From my 10 years on Bike Forums I recognize the above subscribers as stalwart urban / suburban cycle-commuters. I’m struck by the similarities of our situations.It’s evident that kid(s)=car(s). But I have also posted:
Originally Posted by Gresp15C View Post
Cycling was popular in the US around the turn of the last century. The Wright Brothers were not an anomaly -- there was a bike shop in every town. But the US is where mass production of the automobile got its start, and that's what killed cycling. Today, our cities are designed around the car.

Cycling culture thrives in college towns where the college is modeled after a Medieval European city. If you visit the typical regional or commuter college campus, it's all cars.

It's not about culture, but about urban design, economics, and objective factors such as climate
Originally Posted by jon c. View Post
People walk a lot more in places where there is somewhere to walk. But in much of the US, housing is relatively far from anywhere people want to go.

And if you want to walk from your home to a nearby restaurant and that involves crossing a six lane highway and walking across a large parking lot, the journey is much less appealing.
Originally Posted by Jim from Boston View Post
Some cities never lost those neighborhoods, like Boston.

It seems to me that in order to be an attractive place to support a variety of restaurants and shops to which to walk (and not drive to visit that neighborhood…the basic premise of this thread) a neighborhood must be a large area with a substantial, dense population living there, likely that evolved in the pre-automotive era
Originally Posted by Jim from Boston View Post
Like real estate, for cycle commuting…Location, location, location

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Old 11-24-18, 08:26 PM
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Have not given up cars; I share two cars with my wife but did bike commute 1500 miles in the last year instead of driving those miles.
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Old 11-26-18, 09:57 AM
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My family was car free when I was growing up, as we lived in Manhattan. I didn't learn to drive until I was 20, and it was not an urgent thing. My friend's mother just offered to teach me, and I said sure, it might come in handy one day. I got my first car at age 26 when I moved to the NJ suburbs. I moved back from NJ to NYC in 2013, and I soon afterwards sold my car, because managing the on-street parking was difficult, and the need wasn't great. I was getting about $400 in parking tickets each month, and a garage could cost around the same. My wife has a car. She commutes in it, as she works all over the area. We have a weekend home, so we use it for that, although we often go up and come back on different schedules, in which case, I take a bus.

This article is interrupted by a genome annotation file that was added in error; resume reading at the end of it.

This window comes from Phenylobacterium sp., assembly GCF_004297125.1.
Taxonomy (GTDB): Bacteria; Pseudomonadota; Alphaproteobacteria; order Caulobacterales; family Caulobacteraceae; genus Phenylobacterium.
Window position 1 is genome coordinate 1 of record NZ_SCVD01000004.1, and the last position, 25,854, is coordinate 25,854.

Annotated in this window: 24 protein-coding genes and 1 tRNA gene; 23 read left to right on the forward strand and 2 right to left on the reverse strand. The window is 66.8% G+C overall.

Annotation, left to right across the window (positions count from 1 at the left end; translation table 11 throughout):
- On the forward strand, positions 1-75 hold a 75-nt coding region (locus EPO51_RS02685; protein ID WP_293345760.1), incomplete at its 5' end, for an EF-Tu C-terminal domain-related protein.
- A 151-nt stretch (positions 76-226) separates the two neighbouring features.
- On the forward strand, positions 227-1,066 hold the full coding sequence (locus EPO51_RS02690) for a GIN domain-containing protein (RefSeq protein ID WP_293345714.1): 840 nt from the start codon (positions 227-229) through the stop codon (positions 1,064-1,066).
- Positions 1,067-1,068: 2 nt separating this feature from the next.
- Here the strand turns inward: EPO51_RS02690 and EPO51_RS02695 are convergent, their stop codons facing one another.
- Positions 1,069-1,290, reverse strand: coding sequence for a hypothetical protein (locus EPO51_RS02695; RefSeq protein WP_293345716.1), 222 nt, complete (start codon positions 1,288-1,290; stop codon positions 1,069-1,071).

I've been thinking that a motor vehicle might be handy, but I'd like it to be cheap, so maybe it could be a motorcycle. Too bad there aren't any old, used cars the size of a Geo Metro that run on electricity.
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Old 11-26-18, 10:11 AM
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Originally Posted by noglider View Post
My family was car free when I was growing up, as we lived in Manhattan. I didn't learn to drive until I was 20, and it was not an urgent thing. My friend's mother just offered to teach me, and I said sure, it might come in handy one day. I got my first car at age 26 when I moved to the NJ suburbs. I moved back from NJ to NYC in 2013, and I soon afterwards sold my car, because managing the on-street parking was difficult, and the need wasn't great. I was getting about $400 in parking tickets each month, and a garage could cost around the same. My wife has a car. She commutes in it, as she works all over the area. We have a weekend home, so we use it for that, although we often go up and come back on different schedules, in which case, I take a bus.

I've been thinking that a motor vehicle might be handy, but I'd like it to be cheap, so maybe it could be a motorcycle. Too bad there aren't any old, used cars the size of a Geo Metro that run on electricity.
If you don't mind dressing for skiing in the winter, a scooter is fine for city - cheaper than a car, faster than a bike (and no sweat when rushing). But the limited space makes it limited (I can haul more stuff on a bicycle with a trailer, than on any motorcycle).

Also, insurance and taxes, at least in my country, make a small, cheap petrol car close in terms of $ per mile, especially for low yearly mileage use.

Plus I think a bicycle, or a "normal" motorcycle are safer for traffic than a scooter - you sit higher up, so better visibility and you tend to fly over a car in case of a low speed in-city accident.

So from cost and convenience point of view, I'd add a car to a bicycle, not a motorcycle, or a scooter. However, I choose to not own a car and do have a motorcycle - for fun and weekend joyrides, roadtrips with not enough time to cycle etc (motorcycle gets me to the nearest seaside within a day's ride, unlike a bicycle, for example).
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Old 11-26-18, 02:58 PM